THERE’S a scene in the film Funny Cow, set in 1970s northern clubland, where a stand-up comic raises a laugh, in a cloud of cigarette smoke, with a couple of gags that are ‘of their time’.

Today they would be classed as racist and homophobic jokes, and I winced hearing them out loud. But I was glad the film-makers didn’t cop out of portraying the reality of a working men’s club of nearly half a century ago. The scene would have lost all credibility if approached from a present-day perspective.

I remember such comics being on telly when I was a child in the Seventies. Mainstream entertainment was different back then. It doesn’t make it right - it’s just the way it was. We can’t airbrush the past to suit our 21st century sensibilities.

We are conditioned, when looking back, to be outraged about language and behaviour that is no longer acceptable. We smirk at the dated camera-work, our jaws drop at the casual sexism of saucy sitcoms, we can’t believe newsreaders had comb-over hair and wore beige suits, or that people smoked on talk shows.

I recently watched some old telly clips on YouTube with my teenage niece who was bemused by the clipped vowels and creepy public information films my generation grew up with. It’s a world I remember well, but it’s alien to her.

It was, as we often say, a different time. That doesn’t excuse terrible behaviour by former national treasures that took years to come to light, or other unpleasant aspects of the era, but we can’t fully understand the past by applying the social mores of today.

A year or so ago Channel 4 ran a mildly amusing but mostly irritating show called It Was Alright in the 1970s in which hipster millennials balked at clips of sitcoms, quiz shows, news reports, dramas and adverts reflecting the tastelessness, sexism, homophobia and xenophobia of Seventies TV. I found their outrage patronising ultimately misplaced. It seems so arrogant to ridicule the past because it offends us or doesn’t fall in line with our modern standards.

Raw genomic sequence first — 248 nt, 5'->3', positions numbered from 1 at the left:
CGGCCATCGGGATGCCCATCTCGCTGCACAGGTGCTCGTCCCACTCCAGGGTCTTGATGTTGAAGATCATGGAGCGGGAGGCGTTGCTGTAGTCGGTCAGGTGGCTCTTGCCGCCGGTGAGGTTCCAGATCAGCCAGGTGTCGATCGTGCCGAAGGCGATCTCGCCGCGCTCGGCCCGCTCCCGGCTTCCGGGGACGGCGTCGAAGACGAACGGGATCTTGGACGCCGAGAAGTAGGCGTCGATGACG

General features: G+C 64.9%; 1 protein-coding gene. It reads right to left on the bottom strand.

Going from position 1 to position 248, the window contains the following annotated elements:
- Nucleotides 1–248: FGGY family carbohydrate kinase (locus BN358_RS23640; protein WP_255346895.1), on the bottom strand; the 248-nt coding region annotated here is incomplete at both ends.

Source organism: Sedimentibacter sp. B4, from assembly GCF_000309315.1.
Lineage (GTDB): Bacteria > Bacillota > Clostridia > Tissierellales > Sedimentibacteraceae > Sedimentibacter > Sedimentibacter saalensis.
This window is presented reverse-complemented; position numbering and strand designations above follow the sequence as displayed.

It goes without saying that society has moved on and our idea of what is and isn’t socially acceptable has changed, mostly for the better. But we can’t whitewash what went before.

The same applies to attempts to discredit some public figures from history who, it turns out, weren’t perfect after all. The heroic status of Churchill has come under fire because of his actions as a military officer and his views on eugenics. Born into privilege in the late 1800s, educated at Harrow and trained at Sandhurst, it’s hardly surprising he was a champion of the British Empire. But without him, 20th century history would have taken a different path.

The world has been shaped by flawed people. There have been many monarchs, military leaders, presidents, human rights campaigners, intellectuals and sporting heroes who had weaknesses or battled their own demons. None of them were saints. To learn from history, and our recent past, we have to put people and events into context. We think we know best, in our enlightened times, but one day we too will be history, and the world will again be a very different place.

And the know-all hipsters on Channel 4 clip shows will look as dated as the beige-suited, combed-over newsreaders of yesteryear.